Tuesday 17 September 2019

My infamous and illustrious gallery for the year that was

Enda Kenny won the Tell tale of the year award
Enda Kenny won the Tell tale of the year award
Ivan Yates

Ivan Yates

With the door slammed firmly on 2015, we might acknowledge the outstanding contributions of our betters in the rarefied worlds of politics, media, business and sport. My awards are random and indiscriminate and seek to cut through the contrived self-regarding clap-trap while recognising worthy work.

Politician of the year: Willie Penrose deserves the nod for his dogged perseverance in reforming personal insolvency law by reducing the bankruptcy discharge period to just one year.

He persevered despite Cabinet disinterest in butting heads with bankers and civil servants. Willie won through eventually. Junior Minister Simon Harris deserves mention for his persistence in his ascent of the greasy pole.

Tall tale of the year award: Enda Kenny, take a bow. His creative flourishes might even be marked in the fiction awards regarding his fabulous recollections relating to the prospect of our soldiers being deployed around bank ATMs at some unspecified moment in the financial meltdown. His words took on a life of their own at the European People's Party congress in Madrid. The heroics apparently rescued our imperilled nation.

Alas, former Central Bank governor Patrick Honohan dismissed the fairy-tale as being wide of the mark.

Denials of year: Gerry Adams walks away with all accolades. His lack of knowledge about Mairia Cahill's abuse, kangaroo courts, former IRA membership, Thomas 'Slab' Murphy's financial empire, Jean McConville's murder and assorted republican baggage has not dented his fulsome support in Sinn Féin. It works well internally, but the recent significant poll slippage since the Euro elections suggests that the wider public may be more circumspect.

Issue of the year: For my money, it has to be housing. The shortage has had a terrible impact on family incomes, as it feeds through into higher rents.

It is also responsible for the historic highs in homelessness. Families and the unfortunates who could find themselves sleeping rough are driven to depend on costly emergency accommodation.

The Government's lack of resolve in addressing the rent supplement has fuelled the accommodation crisis. And despite multiple ministerial pronouncements, additional units have yet to be built .

The stunt of the year award: This was a tough call. Vincent Browne and his adventures at the former O'Donnell home at Gorse Hill, Killiney, Co Dublin, deserve a special commendation in recognition of self-promotion. However, the overall winner is the partnership of Mick Wallace and Clare Daly. Their travelling circus acts at Shannon Airport, Ennis District Court and Limerick Prison secure the prize.

Fat cats of year: International - Sepp Blatter/Michel Platini are the winners here, as they succeeded in garnering millions of dollars from Fifa over a decade, resulting in what will effectively be a lifetime ban. Fifa's generosity to compliant associations included John Delaney's FAI securing €5m compensation for the 'Hand of Henry' furore. Delaney also had a spectacular year with Euro 2016 qualification. Irish cat of the year - IFA's former boss Pat Smith was paid a €500k salary in 2013. He also received a €1.2m pension top-up to offset the hole in his defined benefit pension scheme when it was closed in 2011.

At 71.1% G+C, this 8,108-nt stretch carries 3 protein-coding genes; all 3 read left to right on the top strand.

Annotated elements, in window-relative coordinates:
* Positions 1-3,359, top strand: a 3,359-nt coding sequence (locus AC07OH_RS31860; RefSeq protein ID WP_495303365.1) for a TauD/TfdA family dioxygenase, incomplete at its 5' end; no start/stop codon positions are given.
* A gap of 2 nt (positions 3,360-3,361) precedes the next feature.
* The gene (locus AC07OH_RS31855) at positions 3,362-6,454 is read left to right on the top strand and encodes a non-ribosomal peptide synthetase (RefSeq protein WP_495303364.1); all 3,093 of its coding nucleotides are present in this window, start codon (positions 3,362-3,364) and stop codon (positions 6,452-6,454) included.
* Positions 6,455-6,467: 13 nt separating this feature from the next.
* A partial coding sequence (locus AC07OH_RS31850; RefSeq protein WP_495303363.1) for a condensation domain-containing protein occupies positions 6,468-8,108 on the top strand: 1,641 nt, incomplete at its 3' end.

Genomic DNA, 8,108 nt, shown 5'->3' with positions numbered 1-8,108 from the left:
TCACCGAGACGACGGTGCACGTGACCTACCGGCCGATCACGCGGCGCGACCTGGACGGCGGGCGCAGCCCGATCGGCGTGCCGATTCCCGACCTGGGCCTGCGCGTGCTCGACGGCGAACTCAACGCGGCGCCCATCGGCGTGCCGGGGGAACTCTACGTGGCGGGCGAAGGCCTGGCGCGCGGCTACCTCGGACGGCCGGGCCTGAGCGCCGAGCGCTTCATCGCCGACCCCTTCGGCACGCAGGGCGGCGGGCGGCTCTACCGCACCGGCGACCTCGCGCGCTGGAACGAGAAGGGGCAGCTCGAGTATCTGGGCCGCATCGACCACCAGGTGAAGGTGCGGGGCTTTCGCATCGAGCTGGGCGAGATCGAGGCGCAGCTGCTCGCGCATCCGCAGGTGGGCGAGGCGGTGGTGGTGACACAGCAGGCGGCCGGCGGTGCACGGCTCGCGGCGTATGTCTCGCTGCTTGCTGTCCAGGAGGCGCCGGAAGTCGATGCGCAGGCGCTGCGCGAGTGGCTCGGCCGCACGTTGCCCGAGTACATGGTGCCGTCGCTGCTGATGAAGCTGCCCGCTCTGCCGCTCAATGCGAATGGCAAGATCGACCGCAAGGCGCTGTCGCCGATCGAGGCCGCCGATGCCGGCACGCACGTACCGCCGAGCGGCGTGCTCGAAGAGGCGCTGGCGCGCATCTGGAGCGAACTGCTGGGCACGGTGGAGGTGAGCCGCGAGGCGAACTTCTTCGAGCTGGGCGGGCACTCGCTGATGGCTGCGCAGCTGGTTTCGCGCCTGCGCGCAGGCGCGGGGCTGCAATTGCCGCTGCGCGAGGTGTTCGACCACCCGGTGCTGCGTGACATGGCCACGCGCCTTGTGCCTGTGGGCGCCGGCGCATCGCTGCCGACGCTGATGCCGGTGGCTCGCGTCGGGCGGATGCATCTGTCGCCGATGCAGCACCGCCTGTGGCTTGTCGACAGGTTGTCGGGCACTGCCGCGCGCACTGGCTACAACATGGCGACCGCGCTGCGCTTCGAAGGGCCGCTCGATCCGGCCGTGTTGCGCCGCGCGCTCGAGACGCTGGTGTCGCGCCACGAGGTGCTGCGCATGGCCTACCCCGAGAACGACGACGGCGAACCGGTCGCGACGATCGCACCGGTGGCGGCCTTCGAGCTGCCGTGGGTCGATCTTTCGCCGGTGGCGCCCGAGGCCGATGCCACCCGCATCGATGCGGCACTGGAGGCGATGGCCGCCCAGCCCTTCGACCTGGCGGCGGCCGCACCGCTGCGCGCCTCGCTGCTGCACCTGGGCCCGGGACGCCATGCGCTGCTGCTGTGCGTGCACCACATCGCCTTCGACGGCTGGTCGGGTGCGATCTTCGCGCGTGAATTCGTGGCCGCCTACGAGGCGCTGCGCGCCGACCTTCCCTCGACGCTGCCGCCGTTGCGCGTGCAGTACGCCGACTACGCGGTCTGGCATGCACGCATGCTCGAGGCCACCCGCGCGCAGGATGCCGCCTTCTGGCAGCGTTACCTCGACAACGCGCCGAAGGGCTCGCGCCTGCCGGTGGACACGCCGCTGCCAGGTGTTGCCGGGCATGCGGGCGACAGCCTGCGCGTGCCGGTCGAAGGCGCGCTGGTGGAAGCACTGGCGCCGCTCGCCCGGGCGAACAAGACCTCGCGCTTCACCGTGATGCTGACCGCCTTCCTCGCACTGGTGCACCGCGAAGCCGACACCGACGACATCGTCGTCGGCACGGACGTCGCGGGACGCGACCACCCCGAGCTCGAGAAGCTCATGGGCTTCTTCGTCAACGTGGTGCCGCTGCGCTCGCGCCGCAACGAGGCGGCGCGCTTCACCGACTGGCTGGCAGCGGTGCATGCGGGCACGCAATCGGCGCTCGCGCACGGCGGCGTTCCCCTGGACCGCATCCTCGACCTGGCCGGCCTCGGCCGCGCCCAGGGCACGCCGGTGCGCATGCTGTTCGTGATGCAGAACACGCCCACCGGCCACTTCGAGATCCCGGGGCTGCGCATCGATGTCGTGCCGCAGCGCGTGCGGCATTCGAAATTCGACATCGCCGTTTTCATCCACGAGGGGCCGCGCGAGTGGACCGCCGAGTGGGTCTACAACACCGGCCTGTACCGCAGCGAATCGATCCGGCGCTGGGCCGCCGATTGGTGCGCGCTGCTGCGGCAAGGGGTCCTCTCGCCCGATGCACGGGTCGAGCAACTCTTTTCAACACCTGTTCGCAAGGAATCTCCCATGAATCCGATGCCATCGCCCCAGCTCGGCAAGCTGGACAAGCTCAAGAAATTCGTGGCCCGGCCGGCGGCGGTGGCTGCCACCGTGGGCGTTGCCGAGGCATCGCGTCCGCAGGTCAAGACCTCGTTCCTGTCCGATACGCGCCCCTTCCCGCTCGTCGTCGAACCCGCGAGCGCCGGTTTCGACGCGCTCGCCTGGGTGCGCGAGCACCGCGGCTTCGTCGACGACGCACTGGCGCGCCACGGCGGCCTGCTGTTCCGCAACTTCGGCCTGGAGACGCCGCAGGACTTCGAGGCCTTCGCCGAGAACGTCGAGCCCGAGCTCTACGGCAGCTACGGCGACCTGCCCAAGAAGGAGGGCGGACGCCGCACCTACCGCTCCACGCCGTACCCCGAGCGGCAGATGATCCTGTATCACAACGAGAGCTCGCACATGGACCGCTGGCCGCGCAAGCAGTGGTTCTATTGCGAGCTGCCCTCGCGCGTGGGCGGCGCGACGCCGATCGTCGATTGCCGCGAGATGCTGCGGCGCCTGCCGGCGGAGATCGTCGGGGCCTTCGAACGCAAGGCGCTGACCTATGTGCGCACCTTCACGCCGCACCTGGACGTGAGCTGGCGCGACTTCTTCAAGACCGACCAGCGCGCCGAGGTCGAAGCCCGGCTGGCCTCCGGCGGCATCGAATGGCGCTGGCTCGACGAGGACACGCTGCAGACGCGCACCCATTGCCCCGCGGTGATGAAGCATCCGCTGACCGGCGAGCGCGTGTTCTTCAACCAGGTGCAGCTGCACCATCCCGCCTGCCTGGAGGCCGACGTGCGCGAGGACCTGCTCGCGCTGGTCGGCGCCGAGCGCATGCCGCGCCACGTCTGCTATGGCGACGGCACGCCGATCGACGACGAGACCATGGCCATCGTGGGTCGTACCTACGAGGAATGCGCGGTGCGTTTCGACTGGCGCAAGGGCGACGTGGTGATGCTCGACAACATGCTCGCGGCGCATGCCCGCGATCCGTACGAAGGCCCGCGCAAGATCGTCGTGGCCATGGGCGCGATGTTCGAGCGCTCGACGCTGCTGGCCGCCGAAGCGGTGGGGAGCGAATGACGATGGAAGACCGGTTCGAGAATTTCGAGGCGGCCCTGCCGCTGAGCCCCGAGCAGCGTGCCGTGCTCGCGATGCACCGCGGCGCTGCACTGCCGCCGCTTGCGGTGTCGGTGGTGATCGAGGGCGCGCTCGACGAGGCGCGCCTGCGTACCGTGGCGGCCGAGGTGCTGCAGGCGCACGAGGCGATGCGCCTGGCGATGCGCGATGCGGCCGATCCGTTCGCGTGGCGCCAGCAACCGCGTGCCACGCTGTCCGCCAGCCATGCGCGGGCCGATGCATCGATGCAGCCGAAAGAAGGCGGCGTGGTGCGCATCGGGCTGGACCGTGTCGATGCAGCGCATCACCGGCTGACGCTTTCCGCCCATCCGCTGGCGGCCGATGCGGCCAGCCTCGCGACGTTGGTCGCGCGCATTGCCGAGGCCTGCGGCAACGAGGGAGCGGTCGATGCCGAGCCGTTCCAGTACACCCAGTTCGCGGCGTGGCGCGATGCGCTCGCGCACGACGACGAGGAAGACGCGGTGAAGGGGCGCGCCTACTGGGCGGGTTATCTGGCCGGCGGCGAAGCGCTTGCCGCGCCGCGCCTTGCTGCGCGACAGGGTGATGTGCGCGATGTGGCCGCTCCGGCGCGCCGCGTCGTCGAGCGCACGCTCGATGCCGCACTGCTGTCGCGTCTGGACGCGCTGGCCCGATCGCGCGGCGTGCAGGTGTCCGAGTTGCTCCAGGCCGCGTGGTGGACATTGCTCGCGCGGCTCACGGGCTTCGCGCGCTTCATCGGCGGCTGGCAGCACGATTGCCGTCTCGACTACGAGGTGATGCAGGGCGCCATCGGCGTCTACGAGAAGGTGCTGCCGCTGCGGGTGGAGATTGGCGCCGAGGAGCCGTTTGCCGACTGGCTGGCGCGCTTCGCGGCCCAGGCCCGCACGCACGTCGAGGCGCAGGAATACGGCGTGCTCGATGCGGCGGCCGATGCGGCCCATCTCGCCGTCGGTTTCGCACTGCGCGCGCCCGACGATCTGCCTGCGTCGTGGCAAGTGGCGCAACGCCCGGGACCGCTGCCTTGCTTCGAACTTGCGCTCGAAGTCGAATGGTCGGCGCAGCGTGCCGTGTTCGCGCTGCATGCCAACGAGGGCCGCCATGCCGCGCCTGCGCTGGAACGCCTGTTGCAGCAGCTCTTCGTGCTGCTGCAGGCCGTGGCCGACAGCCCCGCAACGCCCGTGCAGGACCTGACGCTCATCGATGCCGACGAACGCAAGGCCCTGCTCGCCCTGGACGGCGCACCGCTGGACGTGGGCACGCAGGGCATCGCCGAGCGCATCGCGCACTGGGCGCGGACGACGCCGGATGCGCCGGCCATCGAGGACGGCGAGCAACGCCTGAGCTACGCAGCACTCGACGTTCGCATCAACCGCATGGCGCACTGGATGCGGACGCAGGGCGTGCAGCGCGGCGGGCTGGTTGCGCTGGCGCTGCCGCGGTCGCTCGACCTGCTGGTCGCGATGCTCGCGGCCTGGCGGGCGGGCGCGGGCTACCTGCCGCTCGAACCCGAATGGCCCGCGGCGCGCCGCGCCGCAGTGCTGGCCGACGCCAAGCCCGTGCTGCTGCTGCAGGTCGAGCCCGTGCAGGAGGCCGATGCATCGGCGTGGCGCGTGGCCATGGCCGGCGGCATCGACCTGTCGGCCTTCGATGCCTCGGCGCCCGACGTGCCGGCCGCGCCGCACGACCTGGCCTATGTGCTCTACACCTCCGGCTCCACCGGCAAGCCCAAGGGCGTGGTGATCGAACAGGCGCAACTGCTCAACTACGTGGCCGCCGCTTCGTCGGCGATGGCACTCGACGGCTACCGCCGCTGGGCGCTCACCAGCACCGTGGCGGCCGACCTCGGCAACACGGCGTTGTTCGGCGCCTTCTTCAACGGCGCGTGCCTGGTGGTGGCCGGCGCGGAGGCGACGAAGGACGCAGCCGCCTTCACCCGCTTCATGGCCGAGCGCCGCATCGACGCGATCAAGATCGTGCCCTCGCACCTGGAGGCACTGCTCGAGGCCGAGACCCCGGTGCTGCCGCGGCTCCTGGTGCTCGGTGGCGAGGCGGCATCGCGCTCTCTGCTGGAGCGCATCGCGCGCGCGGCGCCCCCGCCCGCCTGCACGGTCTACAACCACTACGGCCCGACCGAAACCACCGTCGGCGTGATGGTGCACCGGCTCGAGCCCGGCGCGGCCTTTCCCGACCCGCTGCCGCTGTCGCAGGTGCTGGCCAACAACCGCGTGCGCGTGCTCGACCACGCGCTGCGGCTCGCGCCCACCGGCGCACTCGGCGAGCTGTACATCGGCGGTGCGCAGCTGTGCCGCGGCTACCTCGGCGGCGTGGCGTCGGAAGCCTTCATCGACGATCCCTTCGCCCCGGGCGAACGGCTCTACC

How are you still in the job award: Attorney General Máire Whelan survives another year. Her evidence to the Niall Fennelly Commission was bizarre. She drew heavy political fire for her failure to contact either Commissioner Martin Callinan or former Justice Minister Alan Shatter about the potential legal landmine stemming from the widespread recording of certain telephone calls in garda stations. Ms Whelan also drastically changed her evidence relating to the legality of secret recordings and she also apologised to the commission for her "trenchant language".

U-turn of year: Greece's prime minister, Alexis Tsipras, proffered stubborn resistance to Angela Merkel's diktats on the third bailout deal, pushing rejection to a referendum vote. When creditors still didn't budge, they ate humble pie. Amazingly, they got re-elected.

Businessperson of the year: Aviation made headlines. IAG's Willie Walsh deftly acquired Aer Lingus. Having convinced Aer Lingus's board of directors, management, workers and unions that greater opportunity existed through a takeover, politicians acquiesced. But the award goes to Michael O'Leary's new cuddly, friendly face. Ryanair proved ever more popular and profitable, carrying 105 million customers, with a fleet of more than 300 planes.

Sports stars of the year: Willie Mullins's spectacular achievement on Cheltenham day one in winning first four races through Douvan, Un De Sceaux and Faugheen was awesome. Eight individual Cheltenham winners with 31 Grade one wins amount to an historic achievement. Ruby Walsh deserves equal accolades. My teams, Leinster rugby and Man City, won zero trophies. My manager of the year is Dublin's Jim Gavin.

Horrors of year: Islamic State (Isil) terrorism represents the greatest peace-time threat to our way of life. Graham Dwyer's conviction for Elaine O'Hara's murder was a great day for justice.

Bore of the year: Serious contenders at home and abroad. COP21 in Paris permitted a proper bore-fest of self-important worthies to fulminate endless hot air. Outright victor, however, is the Oireachtas Banking Inquiry. This yawn-fest allowed a parade of characters to absolve themselves from culpability for the crash.

Person of the year: Father Peter McVerry. His unstinting selflessness, sincerity, compassion and commitment to identify with those at their lowest point in life remains truly inspirational. He tirelessly continues to champion the most marginalised and friendless.

Irish Independent

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